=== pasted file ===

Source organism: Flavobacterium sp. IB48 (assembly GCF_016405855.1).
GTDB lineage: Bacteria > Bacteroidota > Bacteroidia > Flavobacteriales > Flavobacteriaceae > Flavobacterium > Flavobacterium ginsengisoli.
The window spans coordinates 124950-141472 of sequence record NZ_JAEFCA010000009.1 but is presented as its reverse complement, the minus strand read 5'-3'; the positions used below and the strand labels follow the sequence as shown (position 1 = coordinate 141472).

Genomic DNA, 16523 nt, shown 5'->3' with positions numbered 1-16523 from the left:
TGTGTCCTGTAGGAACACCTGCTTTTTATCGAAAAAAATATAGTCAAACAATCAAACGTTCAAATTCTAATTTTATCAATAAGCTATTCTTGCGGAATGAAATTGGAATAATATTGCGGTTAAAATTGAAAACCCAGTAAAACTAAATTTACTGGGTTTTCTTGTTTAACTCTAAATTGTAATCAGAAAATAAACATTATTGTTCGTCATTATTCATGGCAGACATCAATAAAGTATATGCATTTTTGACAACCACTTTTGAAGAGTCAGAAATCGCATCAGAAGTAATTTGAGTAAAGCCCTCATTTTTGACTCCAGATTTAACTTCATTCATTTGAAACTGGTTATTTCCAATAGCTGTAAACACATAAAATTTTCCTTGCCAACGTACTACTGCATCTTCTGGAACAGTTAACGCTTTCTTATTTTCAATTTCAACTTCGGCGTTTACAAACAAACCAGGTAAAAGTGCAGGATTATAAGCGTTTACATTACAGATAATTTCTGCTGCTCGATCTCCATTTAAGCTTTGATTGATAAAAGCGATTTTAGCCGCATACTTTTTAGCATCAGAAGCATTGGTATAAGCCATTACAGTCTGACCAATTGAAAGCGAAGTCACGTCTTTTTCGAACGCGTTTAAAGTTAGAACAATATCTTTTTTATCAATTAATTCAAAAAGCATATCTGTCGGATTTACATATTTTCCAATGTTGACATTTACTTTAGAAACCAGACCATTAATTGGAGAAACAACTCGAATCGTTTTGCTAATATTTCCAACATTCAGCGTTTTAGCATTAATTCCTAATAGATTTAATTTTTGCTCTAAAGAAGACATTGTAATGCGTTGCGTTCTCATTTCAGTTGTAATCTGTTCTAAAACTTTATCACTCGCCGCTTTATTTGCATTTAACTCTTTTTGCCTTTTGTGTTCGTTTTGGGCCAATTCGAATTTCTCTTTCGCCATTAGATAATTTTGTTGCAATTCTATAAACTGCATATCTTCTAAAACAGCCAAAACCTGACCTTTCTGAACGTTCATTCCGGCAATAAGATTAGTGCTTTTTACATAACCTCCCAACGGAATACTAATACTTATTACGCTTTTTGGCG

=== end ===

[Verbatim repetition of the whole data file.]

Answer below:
Source organism: Flavobacterium sp. IB48 (assembly GCF_016405855.1).
GTDB lineage: Bacteria > Bacteroidota > Bacteroidia > Flavobacteriales > Flavobacteriaceae > Flavobacterium > Flavobacterium ginsengisoli.
The window spans coordinates 124950-141472 of sequence record NZ_JAEFCA010000009.1 but is presented as its reverse complement, the minus strand read 5'-3'; the positions used below and the strand labels follow the sequence as shown (position 1 = coordinate 141472).

Genomic DNA, 16523 nt, shown 5'->3' with positions numbered 1-16523 from the left:
TGTGTCCTGTAGGAACACCTGCTTTTTATCGAAAAAAATATAGTCAAACAATCAAACGTTCAAATTCTAATTTTATCAATAAGCTATTCTTGCGGAATGAAATTGGAATAATATTGCGGTTAAAATTGAAAACCCAGTAAAACTAAATTTACTGGGTTTTCTTGTTTAACTCTAAATTGTAATCAGAAAATAAACATTATTGTTCGTCATTATTCATGGCAGACATCAATAAAGTATATGCATTTTTGACAACCACTTTTGAAGAGTCAGAAATCGCATCAGAAGTAATTTGAGTAAAGCCCTCATTTTTGACTCCAGATTTAACTTCATTCATTTGAAACTGGTTATTTCCAATAGCTGTAAACACATAAAATTTTCCTTGCCAACGTACTACTGCATCTTCTGGAACAGTTAACGCTTTCTTATTTTCAATTTCAACTTCGGCGTTTACAAACAAACCAGGTAAAAGTGCAGGATTATAAGCGTTTACATTACAGATAATTTCTGCTGCTCGATCTCCATTTAAGCTTTGATTGATAAAAGCGATTTTAGCCGCATACTTTTTAGCATCAGAAGCATTGGTATAAGCCATTACAGTCTGACCAATTGAAAGCGAAGTCACGTCTTTTTCGAACGCGTTTAAAGTTAGAACAATATCTTTTTTATCAATTAATTCAAAAAGCATATCTGTCGGATTTACATATTTTCCAATGTTGACATTTACTTTAGAAACCAGACCATTAATTGGAGAAACAACTCGAATCGTTTTGCTAATATTTCCAACATTCAGCGTTTTAGCATTAATTCCTAATAGATTTAATTTTTGCTCTAAAGAAGACATTGTAATGCGTTGCGTTCTCATTTCAGTTGTAATCTGTTCTAAAACTTTATCACTCGCCGCTTTATTTGCATTTAACTCTTTTTGCCTTTTGTGTTCGTTTTGGGCCAATTCGAATTTCTCTTTCGCCATTAGATAATTTTGTTGCAATTCTATAAACTGCATATCTTCTAAAACAGCCAAAACCTGACCTTTCTGAACGTTCATTCCGGCAATAAGATTAGTGCTTTTTACATAACCTCCCAACGGAATACTAATACTTATTACGCTTTTTGGCG